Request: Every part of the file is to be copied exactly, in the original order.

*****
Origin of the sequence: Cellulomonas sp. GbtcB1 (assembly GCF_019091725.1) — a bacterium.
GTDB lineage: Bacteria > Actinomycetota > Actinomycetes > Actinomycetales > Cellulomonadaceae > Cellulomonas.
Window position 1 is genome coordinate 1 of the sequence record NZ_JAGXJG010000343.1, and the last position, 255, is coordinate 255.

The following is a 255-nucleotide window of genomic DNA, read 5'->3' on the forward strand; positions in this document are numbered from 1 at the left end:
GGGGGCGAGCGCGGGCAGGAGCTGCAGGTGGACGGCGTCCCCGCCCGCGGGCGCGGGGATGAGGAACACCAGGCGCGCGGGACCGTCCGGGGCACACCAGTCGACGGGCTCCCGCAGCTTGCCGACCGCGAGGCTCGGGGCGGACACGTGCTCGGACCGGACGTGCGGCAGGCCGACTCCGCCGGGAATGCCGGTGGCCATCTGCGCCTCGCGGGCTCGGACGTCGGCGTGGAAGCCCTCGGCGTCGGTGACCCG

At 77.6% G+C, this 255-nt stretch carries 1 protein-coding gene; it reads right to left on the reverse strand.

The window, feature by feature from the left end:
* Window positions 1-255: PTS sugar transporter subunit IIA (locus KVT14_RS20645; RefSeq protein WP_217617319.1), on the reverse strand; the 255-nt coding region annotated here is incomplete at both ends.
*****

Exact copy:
Origin of the sequence: Cellulomonas sp. GbtcB1 (assembly GCF_019091725.1) — a bacterium.
GTDB lineage: Bacteria > Actinomycetota > Actinomycetes > Actinomycetales > Cellulomonadaceae > Cellulomonas.
Window position 1 is genome coordinate 1 of the sequence record NZ_JAGXJG010000343.1, and the last position, 255, is coordinate 255.

The following is a 255-nucleotide window of genomic DNA, read 5'->3' on the forward strand; positions in this document are numbered from 1 at the left end:
GGGGGCGAGCGCGGGCAGGAGCTGCAGGTGGACGGCGTCCCCGCCCGCGGGCGCGGGGATGAGGAACACCAGGCGCGCGGGACCGTCCGGGGCACACCAGTCGACGGGCTCCCGCAGCTTGCCGACCGCGAGGCTCGGGGCGGACACGTGCTCGGACCGGACGTGCGGCAGGCCGACTCCGCCGGGAATGCCGGTGGCCATCTGCGCCTCGCGGGCTCGGACGTCGGCGTGGAAGCCCTCGGCGTCGGTGACCCG

At 77.6% G+C, this 255-nt stretch carries 1 protein-coding gene; it reads right to left on the reverse strand.

The window, feature by feature from the left end:
* Window positions 1-255: PTS sugar transporter subunit IIA (locus KVT14_RS20645; RefSeq protein WP_217617319.1), on the reverse strand; the 255-nt coding region annotated here is incomplete at both ends.